Being God’s Beloved: Reflections on God’s Love.
Where do we start with a journey like this? Since our goal is to be God’s beloved, we should start with God, shouldn’t we? This is one of the important things that I realised when I started imagining this book. Initially I thought this would be a book about love – meditations on love. But as I went along, I began to realise that a book about being loved by God is not so much about love, as it is about God. God is the one who does the loving – it is God who loves us, not some abstract notion of love.
So this book is actually about God – our topic is God – the God who loves us. And that, of course, raises the fundamental question of who is God. If God is a God of love, then the idea of God loving us ought not be that difficult. But if God is a God of something else, then the idea of God loving us can be quite a challenge.
So, here’s the question for you as you read and reflect today. Who is your God?
Some will object to this question. “God is God,” they will say. “There is no ‘your God’. There is only ‘God’.” They may fear that we are creating God in our own image. They are right, in one sense. God is who God is – “I am who I am” (Ex 3:14). How we see God, who God is to us, does not change God. God is God’s own person. We do not get to dictate or even shape God’s character. And creating a personal image of God for ourselves that bears no relationship to the God who is, is not a smart thing to do.
But, we know God primarily in the context of our personal relationship with God. Yes, we can and do learn about God through God’s working in history, particularly through what is revealed in the Bible. And yes, God is who God is, independent of God’s relationship with me or you. But primarily, we know God as God relates to us. This is not so peculiar. It is true for all our relationships. We see people through our own eyes – we see them in the context of our relationship with them. All true knowing of people is relational – we know in relationship.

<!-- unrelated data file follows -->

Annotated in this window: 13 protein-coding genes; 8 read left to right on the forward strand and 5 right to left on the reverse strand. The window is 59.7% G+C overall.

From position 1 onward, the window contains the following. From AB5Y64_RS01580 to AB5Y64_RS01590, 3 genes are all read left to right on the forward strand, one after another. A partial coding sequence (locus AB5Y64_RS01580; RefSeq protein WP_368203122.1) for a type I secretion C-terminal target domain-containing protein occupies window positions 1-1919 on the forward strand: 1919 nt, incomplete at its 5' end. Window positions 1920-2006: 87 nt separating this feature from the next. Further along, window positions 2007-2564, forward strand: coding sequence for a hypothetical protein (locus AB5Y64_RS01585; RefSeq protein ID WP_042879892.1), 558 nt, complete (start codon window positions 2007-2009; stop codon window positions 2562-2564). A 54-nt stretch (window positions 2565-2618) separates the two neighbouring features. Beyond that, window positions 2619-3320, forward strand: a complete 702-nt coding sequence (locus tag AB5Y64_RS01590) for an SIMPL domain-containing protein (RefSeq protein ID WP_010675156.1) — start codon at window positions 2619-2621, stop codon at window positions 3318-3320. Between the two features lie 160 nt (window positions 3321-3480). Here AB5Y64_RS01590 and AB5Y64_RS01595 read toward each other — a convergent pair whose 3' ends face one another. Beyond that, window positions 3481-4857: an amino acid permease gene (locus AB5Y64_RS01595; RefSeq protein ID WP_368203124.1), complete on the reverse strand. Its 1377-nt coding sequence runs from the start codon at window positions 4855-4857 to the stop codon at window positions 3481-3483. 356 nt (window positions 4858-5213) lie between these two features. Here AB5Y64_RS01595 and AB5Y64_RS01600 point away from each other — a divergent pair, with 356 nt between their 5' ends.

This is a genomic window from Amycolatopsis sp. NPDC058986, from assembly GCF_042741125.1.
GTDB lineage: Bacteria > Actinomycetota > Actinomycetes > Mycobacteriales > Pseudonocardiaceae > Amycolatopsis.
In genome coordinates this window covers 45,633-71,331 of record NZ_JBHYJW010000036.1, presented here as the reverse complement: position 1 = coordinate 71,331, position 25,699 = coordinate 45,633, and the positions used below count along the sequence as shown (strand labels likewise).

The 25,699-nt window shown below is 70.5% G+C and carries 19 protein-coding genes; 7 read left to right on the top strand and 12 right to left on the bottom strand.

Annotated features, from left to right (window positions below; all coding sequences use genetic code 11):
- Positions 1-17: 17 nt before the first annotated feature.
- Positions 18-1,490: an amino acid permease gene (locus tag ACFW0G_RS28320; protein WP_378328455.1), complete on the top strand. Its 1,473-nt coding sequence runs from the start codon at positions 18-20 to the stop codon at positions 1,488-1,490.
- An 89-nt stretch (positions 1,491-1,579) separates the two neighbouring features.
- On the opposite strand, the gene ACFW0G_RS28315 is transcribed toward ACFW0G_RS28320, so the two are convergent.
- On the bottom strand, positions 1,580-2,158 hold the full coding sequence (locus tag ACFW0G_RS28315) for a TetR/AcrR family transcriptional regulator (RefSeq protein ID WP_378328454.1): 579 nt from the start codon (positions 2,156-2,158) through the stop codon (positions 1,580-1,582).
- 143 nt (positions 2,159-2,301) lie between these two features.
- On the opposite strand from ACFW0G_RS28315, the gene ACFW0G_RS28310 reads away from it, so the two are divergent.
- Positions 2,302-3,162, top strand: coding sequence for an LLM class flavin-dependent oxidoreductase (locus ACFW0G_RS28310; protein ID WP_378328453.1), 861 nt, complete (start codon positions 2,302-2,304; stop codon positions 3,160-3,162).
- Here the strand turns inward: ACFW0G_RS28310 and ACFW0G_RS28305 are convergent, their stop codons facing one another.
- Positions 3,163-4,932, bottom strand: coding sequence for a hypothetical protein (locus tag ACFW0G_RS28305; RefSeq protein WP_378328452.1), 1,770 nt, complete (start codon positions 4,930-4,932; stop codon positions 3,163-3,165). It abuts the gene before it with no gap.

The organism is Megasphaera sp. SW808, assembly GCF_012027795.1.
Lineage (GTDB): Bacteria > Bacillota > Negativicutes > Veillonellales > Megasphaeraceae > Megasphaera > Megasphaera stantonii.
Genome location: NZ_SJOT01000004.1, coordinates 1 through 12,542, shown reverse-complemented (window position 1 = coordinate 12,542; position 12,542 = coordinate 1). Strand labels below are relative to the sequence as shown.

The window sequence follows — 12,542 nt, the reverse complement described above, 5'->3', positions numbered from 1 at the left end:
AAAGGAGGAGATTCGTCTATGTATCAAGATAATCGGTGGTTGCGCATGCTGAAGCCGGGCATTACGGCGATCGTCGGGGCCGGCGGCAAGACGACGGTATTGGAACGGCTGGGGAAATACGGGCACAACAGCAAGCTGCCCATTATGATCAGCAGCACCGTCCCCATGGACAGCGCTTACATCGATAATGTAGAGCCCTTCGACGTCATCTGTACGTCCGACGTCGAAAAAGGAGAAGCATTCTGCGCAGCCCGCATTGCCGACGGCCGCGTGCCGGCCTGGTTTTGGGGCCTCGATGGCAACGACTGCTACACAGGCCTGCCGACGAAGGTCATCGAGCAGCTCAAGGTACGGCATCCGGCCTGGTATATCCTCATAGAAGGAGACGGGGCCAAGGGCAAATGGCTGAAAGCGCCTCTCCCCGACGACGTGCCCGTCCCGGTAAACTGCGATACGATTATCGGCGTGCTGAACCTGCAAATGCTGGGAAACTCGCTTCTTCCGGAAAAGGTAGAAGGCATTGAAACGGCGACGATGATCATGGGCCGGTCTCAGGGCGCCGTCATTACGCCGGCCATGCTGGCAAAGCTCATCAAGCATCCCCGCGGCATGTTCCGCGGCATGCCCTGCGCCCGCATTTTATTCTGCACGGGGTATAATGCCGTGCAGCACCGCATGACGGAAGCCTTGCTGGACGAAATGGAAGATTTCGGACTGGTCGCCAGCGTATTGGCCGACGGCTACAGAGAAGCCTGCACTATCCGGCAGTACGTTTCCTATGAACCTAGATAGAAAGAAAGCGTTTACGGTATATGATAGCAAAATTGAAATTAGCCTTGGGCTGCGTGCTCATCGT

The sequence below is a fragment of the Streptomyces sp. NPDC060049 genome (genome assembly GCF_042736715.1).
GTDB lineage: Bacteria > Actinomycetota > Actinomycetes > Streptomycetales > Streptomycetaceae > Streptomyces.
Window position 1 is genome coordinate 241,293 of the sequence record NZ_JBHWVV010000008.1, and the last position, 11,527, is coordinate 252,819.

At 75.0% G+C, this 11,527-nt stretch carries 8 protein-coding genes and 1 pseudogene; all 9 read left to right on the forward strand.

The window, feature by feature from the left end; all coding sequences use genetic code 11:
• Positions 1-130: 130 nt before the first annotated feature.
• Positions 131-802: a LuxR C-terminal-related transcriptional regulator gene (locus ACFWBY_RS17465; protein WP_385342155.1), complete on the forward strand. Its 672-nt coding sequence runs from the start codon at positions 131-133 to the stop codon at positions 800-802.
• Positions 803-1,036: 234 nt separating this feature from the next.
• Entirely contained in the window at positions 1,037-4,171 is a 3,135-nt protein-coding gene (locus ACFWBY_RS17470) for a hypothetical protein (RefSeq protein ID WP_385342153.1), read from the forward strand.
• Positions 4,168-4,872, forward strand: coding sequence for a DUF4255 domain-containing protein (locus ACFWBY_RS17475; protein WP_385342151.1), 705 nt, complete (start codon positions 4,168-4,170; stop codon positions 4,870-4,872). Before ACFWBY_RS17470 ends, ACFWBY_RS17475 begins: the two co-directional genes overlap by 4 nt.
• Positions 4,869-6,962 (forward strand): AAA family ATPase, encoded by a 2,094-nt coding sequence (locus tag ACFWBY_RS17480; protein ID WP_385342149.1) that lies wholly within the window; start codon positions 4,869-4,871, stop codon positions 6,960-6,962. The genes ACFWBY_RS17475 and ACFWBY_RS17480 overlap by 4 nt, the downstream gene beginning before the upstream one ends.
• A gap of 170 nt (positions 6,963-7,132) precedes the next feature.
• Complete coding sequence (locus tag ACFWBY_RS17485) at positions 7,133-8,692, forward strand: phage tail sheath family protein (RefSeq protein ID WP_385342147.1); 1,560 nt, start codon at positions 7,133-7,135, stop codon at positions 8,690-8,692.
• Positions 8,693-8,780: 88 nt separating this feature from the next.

I am a university professor. If you asked my students who I am, they’d probably say I am a strict and demanding person. I have high expectations of them, I’m not easily satisfied, I’m pedantic about spelling and referencing, I demand punctuality and professionalism. (I see myself as also warm, supportive, responsive and helpful, but I’m not sure these are the qualities most of them would tell you about if you asked, “Who is your lecturer?”) I’m also a lay preacher at my church. If you asked my parishioners who I am, they’d probably say I am a warm, engaging, patient, listening and thoughtful person. (At least, that’s what I think they’d say if you asked, “Who is your lay preacher?”) These sound like two different people, don’t they? Truly, though, I am the same person – lecturer, lay preacher, father, husband, friend, employee, son, writer – Adrian is who Adrian is. But Adrian is experienced as a different person by different people.
People know us, and form a picture of who we are, in the context of their relationship with us. In the same way, we get to know people and form a picture of who they are, in the context of our relationship with them. That is how we know people.
In exactly the same way, we get to know God and form a picture of who God is in the context of our relationship with God. Our experience of God is who God is to us. And our experience of God, if authentic, points to something in heart of God. God may be different things to different people, because God meets us where we are, with our hopes and fears, with our experiences and scars. But we should recognise that there may be more to God than our own experience of God – God is multifaceted and we may have seen only a few of those facets.
So, as we engage with the question of who is our God, we look to our experience of and relationship with God, because this provides us with the most immediate insights into God. But we should also leave space to learn that God may be more, indeed, that God is more than what we have experienced. There is an ongoing journey of discovery open to us.